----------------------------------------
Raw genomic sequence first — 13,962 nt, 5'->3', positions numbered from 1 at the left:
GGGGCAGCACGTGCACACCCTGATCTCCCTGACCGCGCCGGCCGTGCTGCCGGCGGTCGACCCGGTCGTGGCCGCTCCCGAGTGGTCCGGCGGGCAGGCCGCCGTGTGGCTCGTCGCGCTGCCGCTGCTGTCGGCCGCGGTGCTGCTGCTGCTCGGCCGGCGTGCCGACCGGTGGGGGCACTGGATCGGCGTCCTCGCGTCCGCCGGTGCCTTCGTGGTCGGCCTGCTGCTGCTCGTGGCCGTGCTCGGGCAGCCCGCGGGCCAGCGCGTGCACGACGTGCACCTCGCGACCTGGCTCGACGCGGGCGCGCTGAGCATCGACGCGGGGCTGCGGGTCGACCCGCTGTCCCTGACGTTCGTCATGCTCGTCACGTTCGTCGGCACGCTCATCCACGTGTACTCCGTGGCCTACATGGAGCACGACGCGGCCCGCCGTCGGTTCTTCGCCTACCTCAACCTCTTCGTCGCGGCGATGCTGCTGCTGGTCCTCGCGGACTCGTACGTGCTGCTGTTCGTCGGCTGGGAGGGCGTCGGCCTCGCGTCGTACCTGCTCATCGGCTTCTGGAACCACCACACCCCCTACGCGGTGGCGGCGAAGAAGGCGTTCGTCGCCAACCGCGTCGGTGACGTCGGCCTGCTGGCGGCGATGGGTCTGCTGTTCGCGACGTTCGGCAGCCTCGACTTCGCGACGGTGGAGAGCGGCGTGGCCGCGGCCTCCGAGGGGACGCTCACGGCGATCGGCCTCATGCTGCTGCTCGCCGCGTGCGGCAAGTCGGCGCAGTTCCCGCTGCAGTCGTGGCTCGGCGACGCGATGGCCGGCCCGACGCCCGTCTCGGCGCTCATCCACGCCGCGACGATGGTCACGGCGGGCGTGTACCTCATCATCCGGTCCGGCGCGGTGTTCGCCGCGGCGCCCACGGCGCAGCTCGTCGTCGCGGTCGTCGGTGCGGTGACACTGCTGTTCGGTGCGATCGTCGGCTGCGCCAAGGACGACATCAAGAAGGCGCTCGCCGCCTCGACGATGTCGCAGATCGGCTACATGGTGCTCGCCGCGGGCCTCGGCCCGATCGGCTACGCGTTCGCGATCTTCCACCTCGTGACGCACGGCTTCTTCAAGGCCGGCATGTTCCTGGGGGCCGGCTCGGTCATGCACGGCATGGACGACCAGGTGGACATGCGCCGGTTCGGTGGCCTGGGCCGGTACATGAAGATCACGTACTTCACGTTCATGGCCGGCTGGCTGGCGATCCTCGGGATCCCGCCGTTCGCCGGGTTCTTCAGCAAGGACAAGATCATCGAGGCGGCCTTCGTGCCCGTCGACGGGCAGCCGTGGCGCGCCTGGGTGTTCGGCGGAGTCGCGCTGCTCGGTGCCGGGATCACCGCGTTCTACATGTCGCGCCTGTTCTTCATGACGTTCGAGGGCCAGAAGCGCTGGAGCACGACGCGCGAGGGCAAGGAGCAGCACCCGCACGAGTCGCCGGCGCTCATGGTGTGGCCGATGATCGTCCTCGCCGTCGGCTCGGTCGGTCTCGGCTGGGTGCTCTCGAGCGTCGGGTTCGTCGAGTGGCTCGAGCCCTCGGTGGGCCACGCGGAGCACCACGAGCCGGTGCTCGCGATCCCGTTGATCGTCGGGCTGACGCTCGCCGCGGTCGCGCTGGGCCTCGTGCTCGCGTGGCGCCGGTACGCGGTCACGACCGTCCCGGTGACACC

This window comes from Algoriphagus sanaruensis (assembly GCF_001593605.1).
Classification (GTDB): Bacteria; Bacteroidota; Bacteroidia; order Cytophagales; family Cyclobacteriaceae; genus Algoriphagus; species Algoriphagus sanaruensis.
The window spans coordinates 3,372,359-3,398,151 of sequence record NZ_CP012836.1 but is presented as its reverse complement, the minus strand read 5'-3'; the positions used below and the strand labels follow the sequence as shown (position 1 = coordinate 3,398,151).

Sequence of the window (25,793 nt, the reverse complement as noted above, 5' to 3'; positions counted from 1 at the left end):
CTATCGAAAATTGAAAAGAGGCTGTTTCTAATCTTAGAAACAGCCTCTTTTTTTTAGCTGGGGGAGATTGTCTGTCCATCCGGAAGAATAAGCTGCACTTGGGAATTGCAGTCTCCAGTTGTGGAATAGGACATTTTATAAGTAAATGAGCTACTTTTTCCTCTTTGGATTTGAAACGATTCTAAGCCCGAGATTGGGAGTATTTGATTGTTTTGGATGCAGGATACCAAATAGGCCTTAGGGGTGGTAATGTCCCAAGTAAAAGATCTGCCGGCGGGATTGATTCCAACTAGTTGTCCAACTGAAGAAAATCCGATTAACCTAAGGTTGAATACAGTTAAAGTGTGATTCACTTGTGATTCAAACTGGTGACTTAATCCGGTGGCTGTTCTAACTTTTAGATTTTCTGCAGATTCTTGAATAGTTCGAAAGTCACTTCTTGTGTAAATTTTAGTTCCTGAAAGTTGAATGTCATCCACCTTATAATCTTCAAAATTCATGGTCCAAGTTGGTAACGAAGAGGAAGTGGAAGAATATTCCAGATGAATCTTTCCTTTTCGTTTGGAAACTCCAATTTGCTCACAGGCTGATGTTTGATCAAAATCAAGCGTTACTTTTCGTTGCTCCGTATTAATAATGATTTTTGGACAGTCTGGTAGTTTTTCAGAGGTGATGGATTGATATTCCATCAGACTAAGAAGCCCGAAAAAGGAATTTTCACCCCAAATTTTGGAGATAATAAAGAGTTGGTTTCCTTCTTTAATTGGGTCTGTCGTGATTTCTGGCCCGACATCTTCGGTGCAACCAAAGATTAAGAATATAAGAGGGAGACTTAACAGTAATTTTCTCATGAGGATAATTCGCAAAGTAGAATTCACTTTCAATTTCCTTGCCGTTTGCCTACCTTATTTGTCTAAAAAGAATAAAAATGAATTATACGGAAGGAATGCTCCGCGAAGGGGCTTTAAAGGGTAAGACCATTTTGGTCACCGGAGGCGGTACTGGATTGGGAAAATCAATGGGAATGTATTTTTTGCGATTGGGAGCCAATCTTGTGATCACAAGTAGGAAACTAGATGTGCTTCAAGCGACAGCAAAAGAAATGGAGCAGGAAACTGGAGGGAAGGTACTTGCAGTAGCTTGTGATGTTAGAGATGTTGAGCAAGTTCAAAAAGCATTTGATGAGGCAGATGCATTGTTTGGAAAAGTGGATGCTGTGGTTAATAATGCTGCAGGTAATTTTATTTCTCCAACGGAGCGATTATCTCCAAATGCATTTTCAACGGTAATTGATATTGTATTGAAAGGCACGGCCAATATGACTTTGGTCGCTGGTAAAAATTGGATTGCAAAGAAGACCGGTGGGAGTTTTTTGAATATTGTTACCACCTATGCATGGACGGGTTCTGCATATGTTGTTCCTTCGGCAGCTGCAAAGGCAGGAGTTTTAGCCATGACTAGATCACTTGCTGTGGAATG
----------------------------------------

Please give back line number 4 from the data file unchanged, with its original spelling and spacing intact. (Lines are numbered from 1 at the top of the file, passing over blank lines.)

Classification (GTDB): Bacteria; Bacteroidota; Bacteroidia; order Cytophagales; family Cyclobacteriaceae; genus Algoriphagus; species Algoriphagus sanaruensis.